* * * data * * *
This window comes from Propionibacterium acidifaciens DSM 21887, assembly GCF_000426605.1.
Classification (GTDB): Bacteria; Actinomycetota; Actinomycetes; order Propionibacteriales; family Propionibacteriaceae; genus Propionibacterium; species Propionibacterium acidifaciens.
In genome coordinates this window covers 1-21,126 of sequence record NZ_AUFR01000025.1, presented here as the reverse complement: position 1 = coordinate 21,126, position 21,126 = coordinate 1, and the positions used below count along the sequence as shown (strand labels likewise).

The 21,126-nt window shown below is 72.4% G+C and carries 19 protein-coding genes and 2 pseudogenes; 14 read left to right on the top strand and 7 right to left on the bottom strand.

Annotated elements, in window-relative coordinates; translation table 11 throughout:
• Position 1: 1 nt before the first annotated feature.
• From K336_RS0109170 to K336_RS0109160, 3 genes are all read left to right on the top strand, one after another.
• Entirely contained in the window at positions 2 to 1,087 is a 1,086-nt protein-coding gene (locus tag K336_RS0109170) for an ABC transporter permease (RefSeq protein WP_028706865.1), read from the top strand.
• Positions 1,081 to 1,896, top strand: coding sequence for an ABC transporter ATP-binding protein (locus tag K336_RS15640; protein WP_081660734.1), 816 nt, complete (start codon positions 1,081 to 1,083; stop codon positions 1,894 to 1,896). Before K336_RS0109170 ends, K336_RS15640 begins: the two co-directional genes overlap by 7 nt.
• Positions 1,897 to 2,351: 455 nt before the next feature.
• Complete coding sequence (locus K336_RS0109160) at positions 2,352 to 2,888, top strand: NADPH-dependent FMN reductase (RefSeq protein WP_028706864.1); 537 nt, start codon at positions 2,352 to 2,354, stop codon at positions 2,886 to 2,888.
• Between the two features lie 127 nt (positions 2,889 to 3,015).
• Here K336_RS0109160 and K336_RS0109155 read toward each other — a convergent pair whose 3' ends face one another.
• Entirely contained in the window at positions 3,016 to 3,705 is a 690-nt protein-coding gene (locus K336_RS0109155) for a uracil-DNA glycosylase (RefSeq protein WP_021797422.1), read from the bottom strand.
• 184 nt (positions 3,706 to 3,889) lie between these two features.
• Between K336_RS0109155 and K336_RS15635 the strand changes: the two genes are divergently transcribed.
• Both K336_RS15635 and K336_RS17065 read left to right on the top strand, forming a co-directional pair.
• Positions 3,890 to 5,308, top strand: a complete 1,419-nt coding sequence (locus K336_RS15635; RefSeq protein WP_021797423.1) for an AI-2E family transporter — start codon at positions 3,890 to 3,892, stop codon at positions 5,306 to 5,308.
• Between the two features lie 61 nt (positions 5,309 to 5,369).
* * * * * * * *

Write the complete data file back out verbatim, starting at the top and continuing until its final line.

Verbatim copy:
This window comes from Propionibacterium acidifaciens DSM 21887, assembly GCF_000426605.1.
Classification (GTDB): Bacteria; Actinomycetota; Actinomycetes; order Propionibacteriales; family Propionibacteriaceae; genus Propionibacterium; species Propionibacterium acidifaciens.
In genome coordinates this window covers 1-21,126 of sequence record NZ_AUFR01000025.1, presented here as the reverse complement: position 1 = coordinate 21,126, position 21,126 = coordinate 1, and the positions used below count along the sequence as shown (strand labels likewise).

The 21,126-nt window shown below is 72.4% G+C and carries 19 protein-coding genes and 2 pseudogenes; 14 read left to right on the top strand and 7 right to left on the bottom strand.

Annotated elements, in window-relative coordinates; translation table 11 throughout:
• Position 1: 1 nt before the first annotated feature.
• From K336_RS0109170 to K336_RS0109160, 3 genes are all read left to right on the top strand, one after another.
• Entirely contained in the window at positions 2 to 1,087 is a 1,086-nt protein-coding gene (locus tag K336_RS0109170) for an ABC transporter permease (RefSeq protein WP_028706865.1), read from the top strand.
• Positions 1,081 to 1,896, top strand: coding sequence for an ABC transporter ATP-binding protein (locus tag K336_RS15640; protein WP_081660734.1), 816 nt, complete (start codon positions 1,081 to 1,083; stop codon positions 1,894 to 1,896). Before K336_RS0109170 ends, K336_RS15640 begins: the two co-directional genes overlap by 7 nt.
• Positions 1,897 to 2,351: 455 nt before the next feature.
• Complete coding sequence (locus K336_RS0109160) at positions 2,352 to 2,888, top strand: NADPH-dependent FMN reductase (RefSeq protein WP_028706864.1); 537 nt, start codon at positions 2,352 to 2,354, stop codon at positions 2,886 to 2,888.
• Between the two features lie 127 nt (positions 2,889 to 3,015).
• Here K336_RS0109160 and K336_RS0109155 read toward each other — a convergent pair whose 3' ends face one another.
• Entirely contained in the window at positions 3,016 to 3,705 is a 690-nt protein-coding gene (locus K336_RS0109155) for a uracil-DNA glycosylase (RefSeq protein WP_021797422.1), read from the bottom strand.
• 184 nt (positions 3,706 to 3,889) lie between these two features.
• Between K336_RS0109155 and K336_RS15635 the strand changes: the two genes are divergently transcribed.
• Both K336_RS15635 and K336_RS17065 read left to right on the top strand, forming a co-directional pair.
• Positions 3,890 to 5,308, top strand: a complete 1,419-nt coding sequence (locus K336_RS15635; RefSeq protein WP_021797423.1) for an AI-2E family transporter — start codon at positions 3,890 to 3,892, stop codon at positions 5,306 to 5,308.
• Between the two features lie 61 nt (positions 5,309 to 5,369).